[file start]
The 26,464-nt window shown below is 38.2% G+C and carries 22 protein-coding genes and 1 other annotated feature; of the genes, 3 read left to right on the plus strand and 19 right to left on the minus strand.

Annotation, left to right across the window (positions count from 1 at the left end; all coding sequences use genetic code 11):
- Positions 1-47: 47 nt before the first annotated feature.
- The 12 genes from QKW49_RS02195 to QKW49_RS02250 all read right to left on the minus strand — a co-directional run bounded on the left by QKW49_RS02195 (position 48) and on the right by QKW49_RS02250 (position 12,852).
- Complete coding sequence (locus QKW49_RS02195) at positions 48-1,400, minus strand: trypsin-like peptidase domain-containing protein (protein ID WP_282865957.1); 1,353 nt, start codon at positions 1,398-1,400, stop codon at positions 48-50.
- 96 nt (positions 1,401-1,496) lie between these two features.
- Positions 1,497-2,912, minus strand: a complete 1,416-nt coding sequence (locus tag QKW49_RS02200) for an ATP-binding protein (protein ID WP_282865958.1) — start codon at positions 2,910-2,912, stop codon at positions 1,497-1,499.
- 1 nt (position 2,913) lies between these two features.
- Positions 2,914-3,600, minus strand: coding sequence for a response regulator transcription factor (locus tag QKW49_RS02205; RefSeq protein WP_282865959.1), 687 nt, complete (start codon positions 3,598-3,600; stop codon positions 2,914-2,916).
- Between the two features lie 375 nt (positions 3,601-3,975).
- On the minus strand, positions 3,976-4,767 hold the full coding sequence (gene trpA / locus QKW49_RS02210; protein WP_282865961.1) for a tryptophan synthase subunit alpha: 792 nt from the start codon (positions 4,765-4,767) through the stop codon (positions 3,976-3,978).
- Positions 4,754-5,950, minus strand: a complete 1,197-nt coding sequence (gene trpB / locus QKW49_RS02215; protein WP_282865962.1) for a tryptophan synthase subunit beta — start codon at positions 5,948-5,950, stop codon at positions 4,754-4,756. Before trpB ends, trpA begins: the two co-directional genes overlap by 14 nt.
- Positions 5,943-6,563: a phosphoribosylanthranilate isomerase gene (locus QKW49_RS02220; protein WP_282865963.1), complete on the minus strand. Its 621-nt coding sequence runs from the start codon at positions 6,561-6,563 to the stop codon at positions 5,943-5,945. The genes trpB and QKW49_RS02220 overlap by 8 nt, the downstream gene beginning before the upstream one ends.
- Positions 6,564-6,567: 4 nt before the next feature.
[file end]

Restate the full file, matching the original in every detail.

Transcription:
The 26,464-nt window shown below is 38.2% G+C and carries 22 protein-coding genes and 1 other annotated feature; of the genes, 3 read left to right on the plus strand and 19 right to left on the minus strand.

Annotation, left to right across the window (positions count from 1 at the left end; all coding sequences use genetic code 11):
- Positions 1-47: 47 nt before the first annotated feature.
- The 12 genes from QKW49_RS02195 to QKW49_RS02250 all read right to left on the minus strand — a co-directional run bounded on the left by QKW49_RS02195 (position 48) and on the right by QKW49_RS02250 (position 12,852).
- Complete coding sequence (locus QKW49_RS02195) at positions 48-1,400, minus strand: trypsin-like peptidase domain-containing protein (protein ID WP_282865957.1); 1,353 nt, start codon at positions 1,398-1,400, stop codon at positions 48-50.
- 96 nt (positions 1,401-1,496) lie between these two features.
- Positions 1,497-2,912, minus strand: a complete 1,416-nt coding sequence (locus tag QKW49_RS02200) for an ATP-binding protein (protein ID WP_282865958.1) — start codon at positions 2,910-2,912, stop codon at positions 1,497-1,499.
- 1 nt (position 2,913) lies between these two features.
- Positions 2,914-3,600, minus strand: coding sequence for a response regulator transcription factor (locus tag QKW49_RS02205; RefSeq protein WP_282865959.1), 687 nt, complete (start codon positions 3,598-3,600; stop codon positions 2,914-2,916).
- Between the two features lie 375 nt (positions 3,601-3,975).
- On the minus strand, positions 3,976-4,767 hold the full coding sequence (gene trpA / locus QKW49_RS02210; protein WP_282865961.1) for a tryptophan synthase subunit alpha: 792 nt from the start codon (positions 4,765-4,767) through the stop codon (positions 3,976-3,978).
- Positions 4,754-5,950, minus strand: a complete 1,197-nt coding sequence (gene trpB / locus QKW49_RS02215; protein WP_282865962.1) for a tryptophan synthase subunit beta — start codon at positions 5,948-5,950, stop codon at positions 4,754-4,756. Before trpB ends, trpA begins: the two co-directional genes overlap by 14 nt.
- Positions 5,943-6,563: a phosphoribosylanthranilate isomerase gene (locus QKW49_RS02220; protein WP_282865963.1), complete on the minus strand. Its 621-nt coding sequence runs from the start codon at positions 6,561-6,563 to the stop codon at positions 5,943-5,945. The genes trpB and QKW49_RS02220 overlap by 8 nt, the downstream gene beginning before the upstream one ends.
- Positions 6,564-6,567: 4 nt before the next feature.